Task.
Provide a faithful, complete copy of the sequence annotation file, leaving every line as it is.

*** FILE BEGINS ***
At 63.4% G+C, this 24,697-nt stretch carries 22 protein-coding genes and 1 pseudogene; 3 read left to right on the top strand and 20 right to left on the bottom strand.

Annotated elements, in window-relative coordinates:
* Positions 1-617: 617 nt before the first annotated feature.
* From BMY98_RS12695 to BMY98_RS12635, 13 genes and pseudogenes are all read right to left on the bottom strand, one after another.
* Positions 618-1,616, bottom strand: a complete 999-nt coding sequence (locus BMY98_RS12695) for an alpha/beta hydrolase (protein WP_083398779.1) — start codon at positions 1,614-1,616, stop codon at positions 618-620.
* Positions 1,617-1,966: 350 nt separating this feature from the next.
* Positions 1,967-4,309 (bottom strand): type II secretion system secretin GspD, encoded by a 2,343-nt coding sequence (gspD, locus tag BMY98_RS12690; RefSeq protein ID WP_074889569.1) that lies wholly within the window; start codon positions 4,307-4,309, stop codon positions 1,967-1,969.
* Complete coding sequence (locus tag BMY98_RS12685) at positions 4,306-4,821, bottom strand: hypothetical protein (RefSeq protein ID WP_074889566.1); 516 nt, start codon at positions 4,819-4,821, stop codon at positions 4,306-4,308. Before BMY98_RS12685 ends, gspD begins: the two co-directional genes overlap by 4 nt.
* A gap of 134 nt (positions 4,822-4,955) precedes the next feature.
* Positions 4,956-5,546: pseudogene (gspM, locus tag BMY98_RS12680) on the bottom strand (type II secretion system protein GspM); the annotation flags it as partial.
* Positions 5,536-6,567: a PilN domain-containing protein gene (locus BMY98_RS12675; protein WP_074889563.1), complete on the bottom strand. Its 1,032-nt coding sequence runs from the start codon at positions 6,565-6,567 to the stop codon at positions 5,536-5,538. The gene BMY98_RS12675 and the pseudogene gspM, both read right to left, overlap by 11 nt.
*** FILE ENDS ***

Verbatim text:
At 63.4% G+C, this 24,697-nt stretch carries 22 protein-coding genes and 1 pseudogene; 3 read left to right on the top strand and 20 right to left on the bottom strand.

Annotated elements, in window-relative coordinates:
* Positions 1-617: 617 nt before the first annotated feature.
* From BMY98_RS12695 to BMY98_RS12635, 13 genes and pseudogenes are all read right to left on the bottom strand, one after another.
* Positions 618-1,616, bottom strand: a complete 999-nt coding sequence (locus BMY98_RS12695) for an alpha/beta hydrolase (protein WP_083398779.1) — start codon at positions 1,614-1,616, stop codon at positions 618-620.
* Positions 1,617-1,966: 350 nt separating this feature from the next.
* Positions 1,967-4,309 (bottom strand): type II secretion system secretin GspD, encoded by a 2,343-nt coding sequence (gspD, locus tag BMY98_RS12690; RefSeq protein ID WP_074889569.1) that lies wholly within the window; start codon positions 4,307-4,309, stop codon positions 1,967-1,969.
* Complete coding sequence (locus tag BMY98_RS12685) at positions 4,306-4,821, bottom strand: hypothetical protein (RefSeq protein ID WP_074889566.1); 516 nt, start codon at positions 4,819-4,821, stop codon at positions 4,306-4,308. Before BMY98_RS12685 ends, gspD begins: the two co-directional genes overlap by 4 nt.
* A gap of 134 nt (positions 4,822-4,955) precedes the next feature.
* Positions 4,956-5,546: pseudogene (gspM, locus tag BMY98_RS12680) on the bottom strand (type II secretion system protein GspM); the annotation flags it as partial.
* Positions 5,536-6,567: a PilN domain-containing protein gene (locus BMY98_RS12675; protein WP_074889563.1), complete on the bottom strand. Its 1,032-nt coding sequence runs from the start codon at positions 6,565-6,567 to the stop codon at positions 5,536-5,538. The gene BMY98_RS12675 and the pseudogene gspM, both read right to left, overlap by 11 nt.